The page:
Ads

Should business strategists have foreseen COVID-19?

The answer is: Yes.

But the aim of this article is not to lament what we should have done. Nor is it to crow about what we did do. Instead, it is to consider what we should do going forward.

One of the roles of strategy is to help businesses to be successful into the future. And we must do so for whatever the future brings. When something like COVID-19 comes along, we can't simply excuse ourselves for not having prepared for that future.

Now, I am not suggesting that any business strategist should have predicted exactly what happened.

For example:
  • that a virus would emerge from Wuhan in late 2019/early 2020,
  • that it would evolve into a pandemic and shut large parts of the world down,
  • that it would overburden most countries healthcare systems, and
  • that government would respond by locking their populations and economies down.

What could we have foreseen?


But there are many aspects of COVID-19 which were easy to foresee. These include, for example:
  • a pandemic,
  • a global economic downturn,
  • the failure of stretched and global supply chains, and
  • remote working.

These are things we've talked about in the past at length. We've even experienced these before. Perhaps not in our own lifetimes. And of course, each time they happen they're different.

We've had pandemics in the past. (You can click on the chart to the right to see it in more detail.) This 2015 Ted Talk by Bill Gates is one of many warnings of what future pandemics might be like. And we've long been aware of emerging strains on our health care systems posed by things like:
  • population ageing and
  • antibiotic-resistant diseases.

Likewise, we've had global economic downturns in the past. Arguable, as recently as 2008. Some argue that this one will be deeper and longer than any we've encountered to date. But even so. that possibility is not hard to imagine.

We've been worried about the impact of globalisation. Be that on the distribution of wealth or on the environment. We've also worried about possible disruptions to stretched global supply chains. Even if that concern was more fueled by concerns over a trade war between the US and China than by concerns of a pandemic.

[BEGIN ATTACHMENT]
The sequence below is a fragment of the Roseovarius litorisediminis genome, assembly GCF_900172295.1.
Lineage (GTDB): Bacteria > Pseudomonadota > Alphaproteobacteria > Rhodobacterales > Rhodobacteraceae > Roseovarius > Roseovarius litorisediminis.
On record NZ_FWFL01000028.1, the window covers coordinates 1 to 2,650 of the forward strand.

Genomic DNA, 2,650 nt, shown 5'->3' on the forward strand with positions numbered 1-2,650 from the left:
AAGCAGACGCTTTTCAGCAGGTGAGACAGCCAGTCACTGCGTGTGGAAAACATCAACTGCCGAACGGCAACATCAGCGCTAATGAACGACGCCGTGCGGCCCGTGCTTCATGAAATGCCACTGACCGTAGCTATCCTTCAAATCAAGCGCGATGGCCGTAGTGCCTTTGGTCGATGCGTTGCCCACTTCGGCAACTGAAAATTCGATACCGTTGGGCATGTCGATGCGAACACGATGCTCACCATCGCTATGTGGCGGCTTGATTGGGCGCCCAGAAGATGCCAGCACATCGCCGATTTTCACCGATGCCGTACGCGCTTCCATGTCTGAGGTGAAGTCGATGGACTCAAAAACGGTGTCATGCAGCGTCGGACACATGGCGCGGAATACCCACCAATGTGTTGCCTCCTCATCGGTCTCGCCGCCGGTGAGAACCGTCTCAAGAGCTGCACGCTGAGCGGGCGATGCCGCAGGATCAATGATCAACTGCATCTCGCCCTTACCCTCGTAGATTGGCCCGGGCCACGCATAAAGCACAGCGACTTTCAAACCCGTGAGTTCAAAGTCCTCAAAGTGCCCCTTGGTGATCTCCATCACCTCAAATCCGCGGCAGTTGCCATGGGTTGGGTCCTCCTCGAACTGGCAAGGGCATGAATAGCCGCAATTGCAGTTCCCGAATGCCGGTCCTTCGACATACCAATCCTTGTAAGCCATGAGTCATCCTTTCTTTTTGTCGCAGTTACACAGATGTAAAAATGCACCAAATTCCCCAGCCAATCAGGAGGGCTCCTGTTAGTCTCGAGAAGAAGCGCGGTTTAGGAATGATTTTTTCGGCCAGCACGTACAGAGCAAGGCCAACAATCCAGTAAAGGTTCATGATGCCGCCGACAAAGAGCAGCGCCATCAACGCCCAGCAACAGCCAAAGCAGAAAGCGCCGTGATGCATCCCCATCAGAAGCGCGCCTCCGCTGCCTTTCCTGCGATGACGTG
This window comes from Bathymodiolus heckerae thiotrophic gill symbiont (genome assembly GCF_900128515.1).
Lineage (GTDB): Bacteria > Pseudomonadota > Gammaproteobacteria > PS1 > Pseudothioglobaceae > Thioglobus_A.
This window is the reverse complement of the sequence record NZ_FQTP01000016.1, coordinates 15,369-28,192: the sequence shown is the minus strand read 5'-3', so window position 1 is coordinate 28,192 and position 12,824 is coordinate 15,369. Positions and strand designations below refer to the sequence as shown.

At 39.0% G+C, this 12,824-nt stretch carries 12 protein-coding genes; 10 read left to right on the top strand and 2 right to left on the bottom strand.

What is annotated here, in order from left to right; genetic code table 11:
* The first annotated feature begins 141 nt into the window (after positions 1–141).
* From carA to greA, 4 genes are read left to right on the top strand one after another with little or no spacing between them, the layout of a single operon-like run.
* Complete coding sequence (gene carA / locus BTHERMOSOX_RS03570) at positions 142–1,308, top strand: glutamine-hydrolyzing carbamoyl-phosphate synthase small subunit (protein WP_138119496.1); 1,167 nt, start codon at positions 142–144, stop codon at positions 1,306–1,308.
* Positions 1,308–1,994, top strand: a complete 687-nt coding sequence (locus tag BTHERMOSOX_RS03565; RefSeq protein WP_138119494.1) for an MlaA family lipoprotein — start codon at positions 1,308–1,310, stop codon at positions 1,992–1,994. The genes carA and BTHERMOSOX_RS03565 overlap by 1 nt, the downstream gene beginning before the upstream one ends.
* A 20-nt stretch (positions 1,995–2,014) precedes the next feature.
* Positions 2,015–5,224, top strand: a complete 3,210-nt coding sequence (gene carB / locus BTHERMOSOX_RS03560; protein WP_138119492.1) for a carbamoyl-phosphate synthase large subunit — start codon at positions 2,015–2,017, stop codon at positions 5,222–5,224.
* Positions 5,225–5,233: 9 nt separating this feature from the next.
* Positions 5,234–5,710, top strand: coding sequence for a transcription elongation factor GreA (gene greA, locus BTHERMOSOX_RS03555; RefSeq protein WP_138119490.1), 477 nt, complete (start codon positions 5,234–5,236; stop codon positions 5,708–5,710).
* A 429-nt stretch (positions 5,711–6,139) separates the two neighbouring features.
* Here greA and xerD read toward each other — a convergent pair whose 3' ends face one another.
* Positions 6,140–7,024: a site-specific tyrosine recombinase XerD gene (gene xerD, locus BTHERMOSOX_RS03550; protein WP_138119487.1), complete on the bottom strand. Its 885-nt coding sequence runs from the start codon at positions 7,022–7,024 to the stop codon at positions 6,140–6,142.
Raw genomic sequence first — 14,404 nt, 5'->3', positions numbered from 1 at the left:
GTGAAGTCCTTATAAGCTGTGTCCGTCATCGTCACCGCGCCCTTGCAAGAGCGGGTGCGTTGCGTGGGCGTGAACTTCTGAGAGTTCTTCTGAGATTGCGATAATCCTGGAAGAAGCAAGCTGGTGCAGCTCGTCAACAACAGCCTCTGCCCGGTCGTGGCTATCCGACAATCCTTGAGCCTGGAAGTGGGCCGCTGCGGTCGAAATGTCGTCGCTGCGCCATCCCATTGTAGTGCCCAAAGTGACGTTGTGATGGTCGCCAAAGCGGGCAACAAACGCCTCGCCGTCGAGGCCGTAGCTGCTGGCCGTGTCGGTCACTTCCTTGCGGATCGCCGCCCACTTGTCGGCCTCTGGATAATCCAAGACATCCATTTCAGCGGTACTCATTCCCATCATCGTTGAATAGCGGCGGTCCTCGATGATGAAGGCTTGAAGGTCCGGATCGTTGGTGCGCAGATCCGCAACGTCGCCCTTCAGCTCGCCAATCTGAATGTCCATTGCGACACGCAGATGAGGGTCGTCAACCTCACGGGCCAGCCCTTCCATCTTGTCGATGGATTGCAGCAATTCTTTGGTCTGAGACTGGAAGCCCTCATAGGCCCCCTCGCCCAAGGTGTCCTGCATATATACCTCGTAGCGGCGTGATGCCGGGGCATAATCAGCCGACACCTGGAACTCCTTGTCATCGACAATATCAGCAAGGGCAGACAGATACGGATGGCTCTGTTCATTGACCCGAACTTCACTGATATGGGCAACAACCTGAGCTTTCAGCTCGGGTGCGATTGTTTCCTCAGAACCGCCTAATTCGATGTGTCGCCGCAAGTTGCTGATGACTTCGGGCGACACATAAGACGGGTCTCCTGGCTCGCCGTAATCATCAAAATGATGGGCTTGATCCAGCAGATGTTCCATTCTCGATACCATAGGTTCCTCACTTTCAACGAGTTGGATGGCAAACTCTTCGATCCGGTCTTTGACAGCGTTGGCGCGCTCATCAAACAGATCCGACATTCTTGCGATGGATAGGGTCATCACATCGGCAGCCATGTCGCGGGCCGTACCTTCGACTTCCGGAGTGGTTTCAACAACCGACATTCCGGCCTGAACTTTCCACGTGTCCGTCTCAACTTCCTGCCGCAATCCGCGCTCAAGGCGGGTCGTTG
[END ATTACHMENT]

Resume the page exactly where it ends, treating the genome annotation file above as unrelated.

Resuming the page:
And we've been debating the pros and cons of flexible and remote working for years. Until now, the status quo has conspired against them. However, in London, for example, the Olympics (see here), as well as numerous train strikes, have offered regular glimpses of the need for greater flexibility.

Our job as strategists is not to be experts in all of these fields. But we should be aware enough of the possibilities to help our organisations to understand and prepare for the specific consequences they might bring.

What should we do?


There are three steps to be prepared:
  1. Be aware.

    The first step is to be aware. If we're not watching those Ted Talks, studying that macro-analysis or reading those risk reports then we won't know what's out there.

  2. Consider the impacts.

    Then we need to consider the impacts these things might have on our businesses. Each business is unique. And the so the impacts on each business will be different.

    Consider, for example, how different the impacts of COVID-19 have been on hotels, airlines, restaurants and the highstreet, contrasted against the impacts on firms like Amazon, Ocado and Zoom.

  3. Integrate this analysis into our planning and execution processes.

    If our planning processes amount to simple extrapolations of last year's budget into next year's budget. COVID-19 highlights the significant uncertainties we face. And this underpins the importance of integrating scenario-based analysis and planning. (See: Scenario Planning for Business Strategy).

    Once the planning is complete, the results need to be built into your execution processes. Early warning systems need to be put in place. Responses need to be rehearsed. Capacity for rapid change needs to be built.

What are the challenges?


Typical short-comings I have encountered in trying to achieve this include:
  1. Fatalism: Decision-makers conclude they can't predict or avoid crises. They call them 'black swans' and place them outside the bounds of normal logic. As a result, they can't or don't know how to prepare for them. Ultimately, they conclude that they're better off just ignoring the possibility.

    It's true that you might not be able to guarantee that the Titanic would be unsinkable. But you could make sure she carried enough life-boats.

  2. Theorism: Decision-makers engage in the analysis. But this fails to progress beyond being an "interesting exercise". Once it is complete, everyone goes back to their desks and carries on as before.

    The only thing worse than facing a crisis with your head buried in the sand is facing it with your eyes wide open and in the full knowledge that you failed to prepare.

  3. Optimism Bias: This is the expectations that whilst bad things do happen, they won't happen to me. The best time to repair your roof is when the sun is shining. But that's also the time when the need to do so seems less pressing.

    When times are good, we fail to prepare for when they are not. And by the time they are not, it is often too late. Running cash reserves and building redundancy into your processes and supply chain seems like an unnecessary waste during the boom years.

We don't know how and when the COVID-19 crisis will end. So far, most businesses have been very reactive. Just trying to survive. But sooner or later* businesses need to start looking forward and preparing to succeed in the future. Whatever that may be.

*I would strongly suggest sooner.

No comments:

Post a comment